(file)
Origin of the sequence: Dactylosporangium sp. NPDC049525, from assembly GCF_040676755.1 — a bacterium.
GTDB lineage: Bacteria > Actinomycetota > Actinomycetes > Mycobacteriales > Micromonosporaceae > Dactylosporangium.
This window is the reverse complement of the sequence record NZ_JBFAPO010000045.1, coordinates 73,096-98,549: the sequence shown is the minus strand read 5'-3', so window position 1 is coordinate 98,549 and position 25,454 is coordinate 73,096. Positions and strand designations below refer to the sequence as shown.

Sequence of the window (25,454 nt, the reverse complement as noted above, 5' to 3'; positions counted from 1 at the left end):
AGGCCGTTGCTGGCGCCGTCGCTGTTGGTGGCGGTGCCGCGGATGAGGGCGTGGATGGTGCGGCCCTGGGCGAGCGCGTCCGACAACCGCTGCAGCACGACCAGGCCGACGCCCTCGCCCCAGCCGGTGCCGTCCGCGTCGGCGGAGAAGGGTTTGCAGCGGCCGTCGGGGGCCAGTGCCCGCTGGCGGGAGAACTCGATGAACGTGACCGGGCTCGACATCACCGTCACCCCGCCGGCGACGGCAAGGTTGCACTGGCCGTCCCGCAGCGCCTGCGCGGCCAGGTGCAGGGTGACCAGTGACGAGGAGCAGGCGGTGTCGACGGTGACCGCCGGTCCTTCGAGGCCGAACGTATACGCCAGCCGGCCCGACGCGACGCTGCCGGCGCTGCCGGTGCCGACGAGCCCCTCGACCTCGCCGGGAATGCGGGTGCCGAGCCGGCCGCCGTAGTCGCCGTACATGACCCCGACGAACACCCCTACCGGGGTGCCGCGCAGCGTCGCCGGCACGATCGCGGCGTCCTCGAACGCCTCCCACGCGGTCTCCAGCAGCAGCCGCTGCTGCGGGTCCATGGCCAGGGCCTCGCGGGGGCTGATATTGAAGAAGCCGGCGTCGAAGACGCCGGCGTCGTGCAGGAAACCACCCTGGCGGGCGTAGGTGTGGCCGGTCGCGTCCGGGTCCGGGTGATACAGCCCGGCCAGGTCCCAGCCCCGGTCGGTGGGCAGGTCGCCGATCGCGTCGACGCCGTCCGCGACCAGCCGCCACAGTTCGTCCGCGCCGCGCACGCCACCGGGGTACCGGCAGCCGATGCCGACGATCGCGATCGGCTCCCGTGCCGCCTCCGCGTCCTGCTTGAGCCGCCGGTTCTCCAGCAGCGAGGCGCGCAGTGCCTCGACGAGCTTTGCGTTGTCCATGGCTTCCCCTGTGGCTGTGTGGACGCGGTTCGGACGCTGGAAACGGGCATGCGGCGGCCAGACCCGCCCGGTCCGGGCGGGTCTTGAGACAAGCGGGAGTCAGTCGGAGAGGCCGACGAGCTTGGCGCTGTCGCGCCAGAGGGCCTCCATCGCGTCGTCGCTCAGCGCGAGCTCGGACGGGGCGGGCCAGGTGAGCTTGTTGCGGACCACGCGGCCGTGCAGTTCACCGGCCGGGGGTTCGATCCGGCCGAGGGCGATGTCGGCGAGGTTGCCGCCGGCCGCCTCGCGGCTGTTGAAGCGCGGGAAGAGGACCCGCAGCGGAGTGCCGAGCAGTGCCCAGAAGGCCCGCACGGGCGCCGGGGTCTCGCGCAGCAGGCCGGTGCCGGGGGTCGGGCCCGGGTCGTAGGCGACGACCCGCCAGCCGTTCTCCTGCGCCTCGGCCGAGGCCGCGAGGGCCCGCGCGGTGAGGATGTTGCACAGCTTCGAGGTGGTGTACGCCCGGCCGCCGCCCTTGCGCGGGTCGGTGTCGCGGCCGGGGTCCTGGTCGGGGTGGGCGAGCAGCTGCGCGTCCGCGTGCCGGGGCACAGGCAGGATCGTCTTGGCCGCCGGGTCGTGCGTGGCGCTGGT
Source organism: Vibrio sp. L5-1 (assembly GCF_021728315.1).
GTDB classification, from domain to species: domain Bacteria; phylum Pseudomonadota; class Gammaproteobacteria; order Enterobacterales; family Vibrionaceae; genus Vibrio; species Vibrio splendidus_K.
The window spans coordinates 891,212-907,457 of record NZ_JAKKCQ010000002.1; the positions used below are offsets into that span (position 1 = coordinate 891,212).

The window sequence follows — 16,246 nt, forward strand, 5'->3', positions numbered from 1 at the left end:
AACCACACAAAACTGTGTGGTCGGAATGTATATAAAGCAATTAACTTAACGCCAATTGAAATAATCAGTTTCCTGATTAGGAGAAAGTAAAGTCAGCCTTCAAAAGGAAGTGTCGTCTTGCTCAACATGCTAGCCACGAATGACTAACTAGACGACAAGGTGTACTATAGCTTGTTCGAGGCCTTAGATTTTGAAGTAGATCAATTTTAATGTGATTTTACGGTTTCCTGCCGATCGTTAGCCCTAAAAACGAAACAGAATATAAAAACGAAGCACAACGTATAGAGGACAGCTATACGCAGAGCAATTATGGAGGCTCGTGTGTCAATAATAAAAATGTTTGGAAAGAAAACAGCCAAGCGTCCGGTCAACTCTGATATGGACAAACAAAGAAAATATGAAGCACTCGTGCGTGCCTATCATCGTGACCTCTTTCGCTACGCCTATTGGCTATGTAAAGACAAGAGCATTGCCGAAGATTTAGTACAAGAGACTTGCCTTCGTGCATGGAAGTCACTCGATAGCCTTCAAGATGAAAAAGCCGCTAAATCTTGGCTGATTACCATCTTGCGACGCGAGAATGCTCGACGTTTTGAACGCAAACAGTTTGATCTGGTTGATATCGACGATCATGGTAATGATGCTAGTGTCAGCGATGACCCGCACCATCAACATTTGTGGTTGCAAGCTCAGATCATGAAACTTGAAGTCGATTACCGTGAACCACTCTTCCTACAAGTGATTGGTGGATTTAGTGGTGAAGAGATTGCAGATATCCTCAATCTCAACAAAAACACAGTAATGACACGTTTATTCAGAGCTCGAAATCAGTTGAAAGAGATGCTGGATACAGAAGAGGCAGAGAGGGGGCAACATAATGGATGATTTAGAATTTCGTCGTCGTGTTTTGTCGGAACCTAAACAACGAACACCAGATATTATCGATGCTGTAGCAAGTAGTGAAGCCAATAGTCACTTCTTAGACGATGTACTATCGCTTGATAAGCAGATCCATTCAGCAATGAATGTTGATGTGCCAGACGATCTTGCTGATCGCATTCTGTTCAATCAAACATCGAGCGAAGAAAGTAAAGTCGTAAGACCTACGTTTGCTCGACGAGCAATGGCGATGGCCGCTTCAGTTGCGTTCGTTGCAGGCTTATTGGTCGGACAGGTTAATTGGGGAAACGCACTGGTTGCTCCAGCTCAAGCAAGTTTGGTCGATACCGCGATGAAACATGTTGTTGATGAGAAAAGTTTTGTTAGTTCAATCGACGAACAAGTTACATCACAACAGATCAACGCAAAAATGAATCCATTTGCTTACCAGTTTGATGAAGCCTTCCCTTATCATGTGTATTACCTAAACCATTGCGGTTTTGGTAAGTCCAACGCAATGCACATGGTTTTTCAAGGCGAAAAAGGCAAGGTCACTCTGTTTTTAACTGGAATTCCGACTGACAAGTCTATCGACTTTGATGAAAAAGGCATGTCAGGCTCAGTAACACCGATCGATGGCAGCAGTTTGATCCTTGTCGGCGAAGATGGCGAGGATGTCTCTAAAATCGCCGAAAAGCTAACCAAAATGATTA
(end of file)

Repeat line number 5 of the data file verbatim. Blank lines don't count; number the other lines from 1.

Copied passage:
AGGCCGTTGCTGGCGCCGTCGCTGTTGGTGGCGGTGCCGCGGATGAGGGCGTGGATGGTGCGGCCCTGGGCGAGCGCGTCCGACAACCGCTGCAGCACGACCAGGCCGACGCCCTCGCCCCAGCCGGTGCCGTCCGCGTCGGCGGAGAAGGGTTTGCAGCGGCCGTCGGGGGCCAGTGCCCGCTGGCGGGAGAACTCGATGAACGTGACCGGGCTCGACATCACCGTCACCCCGCCGGCGACGGCAAGGTTGCACTGGCCGTCCCGCAGCGCCTGCGCGGCCAGGTGCAGGGTGACCAGTGACGAGGAGCAGGCGGTGTCGACGGTGACCGCCGGTCCTTCGAGGCCGAACGTATACGCCAGCCGGCCCGACGCGACGCTGCCGGCGCTGCCGGTGCCGACGAGCCCCTCGACCTCGCCGGGAATGCGGGTGCCGAGCCGGCCGCCGTAGTCGCCGTACATGACCCCGACGAACACCCCTACCGGGGTGCCGCGCAGCGTCGCCGGCACGATCGCGGCGTCCTCGAACGCCTCCCACGCGGTCTCCAGCAGCAGCCGCTGCTGCGGGTCCATGGCCAGGGCCTCGCGGGGGCTGATATTGAAGAAGCCGGCGTCGAAGACGCCGGCGTCGTGCAGGAAACCACCCTGGCGGGCGTAGGTGTGGCCGGTCGCGTCCGGGTCCGGGTGATACAGCCCGGCCAGGTCCCAGCCCCGGTCGGTGGGCAGGTCGCCGATCGCGTCGACGCCGTCCGCGACCAGCCGCCACAGTTCGTCCGCGCCGCGCACGCCACCGGGGTACCGGCAGCCGATGCCGACGATCGCGATCGGCTCCCGTGCCGCCTCCGCGTCCTGCTTGAGCCGCCGGTTCTCCAGCAGCGAGGCGCGCAGTGCCTCGACGAGCTTTGCGTTGTCCATGGCTTCCCCTGTGGCTGTGTGGACGCGGTTCGGACGCTGGAAACGGGCATGCGGCGGCCAGACCCGCCCGGTCCGGGCGGGTCTTGAGACAAGCGGGAGTCAGTCGGAGAGGCCGACGAGCTTGGCGCTGTCGCGCCAGAGGGCCTCCATCGCGTCGTCGCTCAGCGCGAGCTCGGACGGGGCGGGCCAGGTGAGCTTGTTGCGGACCACGCGGCCGTGCAGTTCACCGGCCGGGGGTTCGATCCGGCCGAGGGCGATGTCGGCGAGGTTGCCGCCGGCCGCCTCGCGGCTGTTGAAGCGCGGGAAGAGGACCCGCAGCGGAGTGCCGAGCAGTGCCCAGAAGGCCCGCACGGGCGCCGGGGTCTCGCGCAGCAGGCCGGTGCCGGGGGTCGGGCCCGGGTCGTAGGCGACGACCCGCCAGCCGTTCTCCTGCGCCTCGGCCGAGGCCGCGAGGGCCCGCGCGGTGAGGATGTTGCACAGCTTCGAGGTGGTGTACGCCCGGCCGCCGCCCTTGCGCGGGTCGGTGTCGCGGCCGGGGTCCTGGTCGGGGTGGGCGAGCAGCTGCGCGTCCGCGTGCCGGGGCACAGGCAGGATCGTCTTGGCCGCCGGGTCGTGCGTGGCGCTGGT